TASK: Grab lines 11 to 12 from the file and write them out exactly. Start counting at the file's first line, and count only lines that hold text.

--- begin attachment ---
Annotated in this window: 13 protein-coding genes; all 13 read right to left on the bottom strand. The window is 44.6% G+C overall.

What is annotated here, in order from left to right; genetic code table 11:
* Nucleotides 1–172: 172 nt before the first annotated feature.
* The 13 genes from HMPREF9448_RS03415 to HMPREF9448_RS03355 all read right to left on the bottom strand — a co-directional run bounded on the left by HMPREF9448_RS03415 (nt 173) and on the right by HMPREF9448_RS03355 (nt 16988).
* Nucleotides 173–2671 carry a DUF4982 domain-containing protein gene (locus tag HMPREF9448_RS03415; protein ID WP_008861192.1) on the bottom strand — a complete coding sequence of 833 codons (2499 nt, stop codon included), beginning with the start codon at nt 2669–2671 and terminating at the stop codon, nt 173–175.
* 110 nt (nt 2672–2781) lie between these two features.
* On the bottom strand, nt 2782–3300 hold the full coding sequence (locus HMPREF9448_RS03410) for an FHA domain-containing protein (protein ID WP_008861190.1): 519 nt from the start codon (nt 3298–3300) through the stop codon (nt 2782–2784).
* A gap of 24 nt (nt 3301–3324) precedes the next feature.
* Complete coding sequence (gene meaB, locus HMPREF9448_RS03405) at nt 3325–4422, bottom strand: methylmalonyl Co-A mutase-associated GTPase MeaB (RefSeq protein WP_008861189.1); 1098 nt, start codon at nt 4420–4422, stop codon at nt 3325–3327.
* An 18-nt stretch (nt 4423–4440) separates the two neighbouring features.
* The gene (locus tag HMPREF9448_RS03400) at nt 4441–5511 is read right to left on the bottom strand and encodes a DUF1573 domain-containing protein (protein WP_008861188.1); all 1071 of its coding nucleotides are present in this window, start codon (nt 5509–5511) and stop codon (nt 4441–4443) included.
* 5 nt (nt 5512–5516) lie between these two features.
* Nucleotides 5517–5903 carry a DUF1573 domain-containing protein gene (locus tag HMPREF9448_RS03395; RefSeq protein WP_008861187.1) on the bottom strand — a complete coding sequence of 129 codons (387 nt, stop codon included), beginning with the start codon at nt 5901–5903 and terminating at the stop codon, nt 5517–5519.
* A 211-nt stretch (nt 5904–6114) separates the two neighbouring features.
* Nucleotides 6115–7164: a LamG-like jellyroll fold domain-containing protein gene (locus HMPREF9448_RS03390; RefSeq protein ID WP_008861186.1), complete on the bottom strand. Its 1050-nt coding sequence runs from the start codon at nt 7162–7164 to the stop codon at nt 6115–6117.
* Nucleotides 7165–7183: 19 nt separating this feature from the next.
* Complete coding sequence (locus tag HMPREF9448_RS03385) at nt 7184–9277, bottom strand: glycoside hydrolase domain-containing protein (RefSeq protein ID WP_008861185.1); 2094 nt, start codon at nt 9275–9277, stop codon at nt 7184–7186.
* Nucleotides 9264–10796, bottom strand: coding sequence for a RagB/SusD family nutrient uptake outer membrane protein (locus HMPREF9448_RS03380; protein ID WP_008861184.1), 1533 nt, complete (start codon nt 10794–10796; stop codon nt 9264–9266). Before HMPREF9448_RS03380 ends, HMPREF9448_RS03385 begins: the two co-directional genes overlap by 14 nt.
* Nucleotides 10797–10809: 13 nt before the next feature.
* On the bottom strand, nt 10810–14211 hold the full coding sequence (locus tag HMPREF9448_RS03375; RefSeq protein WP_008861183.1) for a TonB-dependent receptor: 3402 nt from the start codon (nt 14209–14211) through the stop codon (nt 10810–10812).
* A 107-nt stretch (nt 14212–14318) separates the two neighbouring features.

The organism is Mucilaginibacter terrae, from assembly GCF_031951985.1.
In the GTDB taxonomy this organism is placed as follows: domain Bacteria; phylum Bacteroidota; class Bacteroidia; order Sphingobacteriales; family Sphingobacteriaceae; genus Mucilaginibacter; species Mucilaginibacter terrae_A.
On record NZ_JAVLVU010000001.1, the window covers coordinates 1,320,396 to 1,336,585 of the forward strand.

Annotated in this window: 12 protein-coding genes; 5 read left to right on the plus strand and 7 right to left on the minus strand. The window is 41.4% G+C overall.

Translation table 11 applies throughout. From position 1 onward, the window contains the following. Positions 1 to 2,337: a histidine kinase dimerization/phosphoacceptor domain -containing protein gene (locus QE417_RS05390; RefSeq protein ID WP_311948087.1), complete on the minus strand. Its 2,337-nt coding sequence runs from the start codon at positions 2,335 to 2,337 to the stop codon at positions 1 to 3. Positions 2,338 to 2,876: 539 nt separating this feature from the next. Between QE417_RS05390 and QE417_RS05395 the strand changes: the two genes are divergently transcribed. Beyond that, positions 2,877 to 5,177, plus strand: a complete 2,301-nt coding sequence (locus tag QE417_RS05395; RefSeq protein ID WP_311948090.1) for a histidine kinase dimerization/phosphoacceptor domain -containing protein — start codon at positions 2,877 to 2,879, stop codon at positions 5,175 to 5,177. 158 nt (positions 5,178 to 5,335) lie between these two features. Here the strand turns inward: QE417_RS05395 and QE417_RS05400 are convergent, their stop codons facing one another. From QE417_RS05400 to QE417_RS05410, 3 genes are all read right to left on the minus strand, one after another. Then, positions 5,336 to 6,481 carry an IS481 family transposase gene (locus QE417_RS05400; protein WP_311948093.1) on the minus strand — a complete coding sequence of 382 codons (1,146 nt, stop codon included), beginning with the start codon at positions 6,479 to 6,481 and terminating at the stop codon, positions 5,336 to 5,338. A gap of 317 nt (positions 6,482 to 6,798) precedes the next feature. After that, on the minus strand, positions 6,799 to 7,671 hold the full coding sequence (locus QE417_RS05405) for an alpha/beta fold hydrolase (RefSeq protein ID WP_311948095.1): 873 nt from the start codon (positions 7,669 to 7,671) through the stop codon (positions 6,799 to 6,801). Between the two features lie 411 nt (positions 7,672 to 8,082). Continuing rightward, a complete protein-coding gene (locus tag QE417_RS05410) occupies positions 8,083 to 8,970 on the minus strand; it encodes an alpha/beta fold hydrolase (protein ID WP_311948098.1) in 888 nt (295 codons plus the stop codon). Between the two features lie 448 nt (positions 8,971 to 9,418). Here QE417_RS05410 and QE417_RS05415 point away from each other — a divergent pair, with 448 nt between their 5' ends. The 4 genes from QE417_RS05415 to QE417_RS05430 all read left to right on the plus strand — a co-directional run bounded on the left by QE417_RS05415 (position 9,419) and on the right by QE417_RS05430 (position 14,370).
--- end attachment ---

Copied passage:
* The gene (locus tag HMPREF9448_RS03400) at nt 4441–5511 is read right to left on the bottom strand and encodes a DUF1573 domain-containing protein (protein WP_008861188.1); all 1071 of its coding nucleotides are present in this window, start codon (nt 5509–5511) and stop codon (nt 4441–4443) included.
* 5 nt (nt 5512–5516) lie between these two features.